A work that deliberately avoids certain letters is known as a "lipogram". Writing the "Gadsby" was a challenge because the letter E is the most used in English. The book is a favorite of constrained writing aficionados. Writing a lipogram is an easy task if you avoid uncommon letters such as Z, X, and Q. In some cases, it can happen by chance, as in Poe's poem "The Raven", which contains no letters Z.
3. In this book, commas are not used

Answer: True History of the Kelly Gang

The book "True History of the Kelly Gang" (2000) was written by the Australian Peter Carey (1943 -)and received numerous awards including his second Booker Prize (UK) in 2001. It was based on the life of the outlaw Ned Kelly (1855- 1880). It was written as if it were Ned Kelly's "autobiography": The novel has many real facts from the history of the Kelly Gang and many fictional facts and characters.

The text has a different vernacular style, as influenced by Kelly's Irish background, with few punctuation marks. The novel has no commas, with the exception of the frame narrative of "S.C." (a secondary narrator).
4. In this book, only 50 different words are used

Answer: Green Eggs and Ham

"Green Eggs and Ham" by Dr. Seuss, first published in 1960, is one of the best-selling children's books in the world. It was the result of a challenge made by Dr. Seuss' publisher: to write a book with fewer words than he had used in his book "Cat in the Hat". In this new book only 50 words were used, of which 49 have only one syllable. The exception is the word "anywhere". They are simple words for novice readers.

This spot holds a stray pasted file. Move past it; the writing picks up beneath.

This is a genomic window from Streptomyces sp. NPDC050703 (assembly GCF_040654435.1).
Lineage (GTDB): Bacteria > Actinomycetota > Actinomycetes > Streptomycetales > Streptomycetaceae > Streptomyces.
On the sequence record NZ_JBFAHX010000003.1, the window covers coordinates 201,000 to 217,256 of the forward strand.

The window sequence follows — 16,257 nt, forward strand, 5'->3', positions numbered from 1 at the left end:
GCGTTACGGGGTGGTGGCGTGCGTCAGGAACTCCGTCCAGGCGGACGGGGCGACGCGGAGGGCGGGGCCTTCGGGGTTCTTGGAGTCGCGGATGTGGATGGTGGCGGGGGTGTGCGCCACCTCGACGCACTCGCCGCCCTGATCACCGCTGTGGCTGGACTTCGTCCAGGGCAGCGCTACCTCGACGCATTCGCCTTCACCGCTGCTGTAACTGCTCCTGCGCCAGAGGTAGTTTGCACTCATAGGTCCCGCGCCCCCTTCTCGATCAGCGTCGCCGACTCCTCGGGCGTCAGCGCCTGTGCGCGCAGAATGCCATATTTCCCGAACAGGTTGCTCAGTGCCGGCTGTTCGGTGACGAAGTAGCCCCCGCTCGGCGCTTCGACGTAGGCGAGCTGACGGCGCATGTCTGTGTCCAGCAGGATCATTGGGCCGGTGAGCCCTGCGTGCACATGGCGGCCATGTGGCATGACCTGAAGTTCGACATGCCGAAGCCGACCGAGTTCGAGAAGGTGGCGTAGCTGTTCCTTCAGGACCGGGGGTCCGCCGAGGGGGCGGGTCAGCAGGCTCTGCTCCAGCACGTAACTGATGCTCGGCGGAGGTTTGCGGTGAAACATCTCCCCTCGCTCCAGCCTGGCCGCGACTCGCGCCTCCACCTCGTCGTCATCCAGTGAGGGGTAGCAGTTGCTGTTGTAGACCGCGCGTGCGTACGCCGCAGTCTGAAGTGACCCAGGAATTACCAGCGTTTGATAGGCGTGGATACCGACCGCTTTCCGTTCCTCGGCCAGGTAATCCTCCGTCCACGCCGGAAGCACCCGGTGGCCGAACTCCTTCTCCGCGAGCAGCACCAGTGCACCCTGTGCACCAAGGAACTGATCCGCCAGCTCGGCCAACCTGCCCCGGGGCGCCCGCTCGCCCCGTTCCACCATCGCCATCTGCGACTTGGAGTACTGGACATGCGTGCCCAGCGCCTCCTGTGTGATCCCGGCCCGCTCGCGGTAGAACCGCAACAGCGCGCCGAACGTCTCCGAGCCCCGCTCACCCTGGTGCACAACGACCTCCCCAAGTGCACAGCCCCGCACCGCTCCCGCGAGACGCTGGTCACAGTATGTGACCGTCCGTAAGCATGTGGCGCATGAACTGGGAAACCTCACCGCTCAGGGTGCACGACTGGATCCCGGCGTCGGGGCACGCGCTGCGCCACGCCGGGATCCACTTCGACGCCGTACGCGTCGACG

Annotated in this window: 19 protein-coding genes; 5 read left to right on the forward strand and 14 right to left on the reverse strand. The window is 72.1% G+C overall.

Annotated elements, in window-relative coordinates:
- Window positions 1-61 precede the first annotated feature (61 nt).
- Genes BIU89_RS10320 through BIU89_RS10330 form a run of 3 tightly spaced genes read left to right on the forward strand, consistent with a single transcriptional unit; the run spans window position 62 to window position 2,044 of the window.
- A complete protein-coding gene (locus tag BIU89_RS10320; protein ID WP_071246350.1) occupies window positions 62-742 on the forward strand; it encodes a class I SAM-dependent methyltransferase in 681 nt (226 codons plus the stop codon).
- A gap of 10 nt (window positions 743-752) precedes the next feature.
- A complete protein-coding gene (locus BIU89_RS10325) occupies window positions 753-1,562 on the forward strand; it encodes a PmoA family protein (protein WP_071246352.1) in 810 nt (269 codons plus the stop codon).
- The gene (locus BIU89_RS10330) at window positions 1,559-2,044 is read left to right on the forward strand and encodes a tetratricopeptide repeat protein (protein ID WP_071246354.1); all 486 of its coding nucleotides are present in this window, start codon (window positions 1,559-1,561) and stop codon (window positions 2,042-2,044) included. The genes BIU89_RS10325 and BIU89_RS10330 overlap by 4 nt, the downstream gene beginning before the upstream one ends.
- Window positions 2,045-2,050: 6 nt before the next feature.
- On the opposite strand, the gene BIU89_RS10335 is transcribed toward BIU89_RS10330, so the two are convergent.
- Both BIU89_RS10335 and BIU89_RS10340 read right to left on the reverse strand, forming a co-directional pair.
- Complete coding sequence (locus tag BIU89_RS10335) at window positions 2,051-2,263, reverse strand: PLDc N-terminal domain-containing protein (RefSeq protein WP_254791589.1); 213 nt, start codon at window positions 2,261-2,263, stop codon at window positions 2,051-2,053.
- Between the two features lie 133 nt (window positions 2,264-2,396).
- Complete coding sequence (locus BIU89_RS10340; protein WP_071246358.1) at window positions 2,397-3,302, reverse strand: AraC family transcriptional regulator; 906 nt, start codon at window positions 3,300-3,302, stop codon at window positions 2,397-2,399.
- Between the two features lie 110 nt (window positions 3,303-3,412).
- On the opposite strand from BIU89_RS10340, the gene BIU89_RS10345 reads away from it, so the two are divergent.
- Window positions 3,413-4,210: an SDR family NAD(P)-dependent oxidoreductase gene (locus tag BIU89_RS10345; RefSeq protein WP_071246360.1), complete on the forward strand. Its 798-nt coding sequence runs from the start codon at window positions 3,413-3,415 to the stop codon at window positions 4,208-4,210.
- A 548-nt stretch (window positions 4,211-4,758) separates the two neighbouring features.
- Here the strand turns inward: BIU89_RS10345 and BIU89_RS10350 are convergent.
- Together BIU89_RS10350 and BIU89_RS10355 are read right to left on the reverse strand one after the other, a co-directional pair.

In this story, Sam-I-Am attempts to convince Guy-Am-I (originally a nameless character) to eat the delicacy "green eggs and ham". To convince him, Sam suggests different environments and locations (house, box, car, tree, rain, dark, etc.) matched with various animals. After several refusals and to get rid of his friend's insistence, Guy accepts to try the delicacy. He likes it very much declaring: "I do like green eggs and ham".

The book can be used to encourage children and even adults to try new foods and new activities. "Try at least one bite, because you'll never know if you'll like it unless you try it".